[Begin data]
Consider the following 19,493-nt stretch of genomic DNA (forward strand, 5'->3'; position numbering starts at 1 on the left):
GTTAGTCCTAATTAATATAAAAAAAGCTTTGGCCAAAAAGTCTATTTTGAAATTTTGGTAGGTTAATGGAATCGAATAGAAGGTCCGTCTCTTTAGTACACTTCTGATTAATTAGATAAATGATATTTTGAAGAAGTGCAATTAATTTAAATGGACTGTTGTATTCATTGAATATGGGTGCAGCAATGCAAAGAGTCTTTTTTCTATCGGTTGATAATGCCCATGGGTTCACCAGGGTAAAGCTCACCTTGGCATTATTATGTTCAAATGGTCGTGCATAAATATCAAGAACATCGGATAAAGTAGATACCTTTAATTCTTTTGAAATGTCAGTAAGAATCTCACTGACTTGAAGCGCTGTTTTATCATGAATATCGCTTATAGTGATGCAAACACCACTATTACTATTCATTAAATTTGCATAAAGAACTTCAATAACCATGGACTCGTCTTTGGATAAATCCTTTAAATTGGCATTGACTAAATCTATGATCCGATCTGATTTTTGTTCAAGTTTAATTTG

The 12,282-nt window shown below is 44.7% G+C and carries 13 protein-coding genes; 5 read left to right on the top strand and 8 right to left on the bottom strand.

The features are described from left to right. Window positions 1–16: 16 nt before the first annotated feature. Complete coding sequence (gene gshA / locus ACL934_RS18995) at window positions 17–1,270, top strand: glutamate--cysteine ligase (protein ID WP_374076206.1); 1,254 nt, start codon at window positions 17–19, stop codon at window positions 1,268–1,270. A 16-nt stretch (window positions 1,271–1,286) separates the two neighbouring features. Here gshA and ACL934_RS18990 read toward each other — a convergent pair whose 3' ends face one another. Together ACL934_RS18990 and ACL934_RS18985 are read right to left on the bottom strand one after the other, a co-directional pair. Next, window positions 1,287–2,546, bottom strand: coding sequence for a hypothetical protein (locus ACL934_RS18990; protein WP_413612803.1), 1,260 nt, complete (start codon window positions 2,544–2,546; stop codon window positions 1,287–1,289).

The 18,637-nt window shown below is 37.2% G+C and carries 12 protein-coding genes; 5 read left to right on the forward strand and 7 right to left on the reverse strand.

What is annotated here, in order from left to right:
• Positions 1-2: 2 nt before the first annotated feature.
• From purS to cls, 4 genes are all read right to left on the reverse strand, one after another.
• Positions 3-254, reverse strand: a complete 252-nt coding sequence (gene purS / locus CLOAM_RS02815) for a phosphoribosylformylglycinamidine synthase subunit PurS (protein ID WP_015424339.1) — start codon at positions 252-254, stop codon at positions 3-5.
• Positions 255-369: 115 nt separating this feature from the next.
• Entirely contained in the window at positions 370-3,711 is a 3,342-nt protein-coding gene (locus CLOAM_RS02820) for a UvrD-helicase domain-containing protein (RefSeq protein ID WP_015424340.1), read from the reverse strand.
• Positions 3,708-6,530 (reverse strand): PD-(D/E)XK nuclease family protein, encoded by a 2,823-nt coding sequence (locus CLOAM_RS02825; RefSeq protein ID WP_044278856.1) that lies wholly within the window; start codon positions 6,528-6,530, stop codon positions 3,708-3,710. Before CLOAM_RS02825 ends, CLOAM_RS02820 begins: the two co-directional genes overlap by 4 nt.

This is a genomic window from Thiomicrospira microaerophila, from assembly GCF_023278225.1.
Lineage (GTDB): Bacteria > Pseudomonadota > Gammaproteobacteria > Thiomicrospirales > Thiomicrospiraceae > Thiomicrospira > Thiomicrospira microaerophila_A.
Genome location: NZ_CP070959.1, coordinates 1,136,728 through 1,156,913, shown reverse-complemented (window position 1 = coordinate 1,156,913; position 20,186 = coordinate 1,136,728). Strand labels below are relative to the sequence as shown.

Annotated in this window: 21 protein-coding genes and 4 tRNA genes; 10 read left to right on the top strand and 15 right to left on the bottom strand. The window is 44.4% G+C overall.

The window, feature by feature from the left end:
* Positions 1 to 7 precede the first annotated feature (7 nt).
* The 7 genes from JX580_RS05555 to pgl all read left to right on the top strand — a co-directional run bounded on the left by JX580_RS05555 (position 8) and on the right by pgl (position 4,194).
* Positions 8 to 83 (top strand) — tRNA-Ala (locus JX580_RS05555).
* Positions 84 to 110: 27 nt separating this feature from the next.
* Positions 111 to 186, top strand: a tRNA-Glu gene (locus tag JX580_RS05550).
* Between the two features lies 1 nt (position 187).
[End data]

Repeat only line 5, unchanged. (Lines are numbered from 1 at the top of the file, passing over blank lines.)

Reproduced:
The 18,637-nt window shown below is 37.2% G+C and carries 12 protein-coding genes; 5 read left to right on the forward strand and 7 right to left on the reverse strand.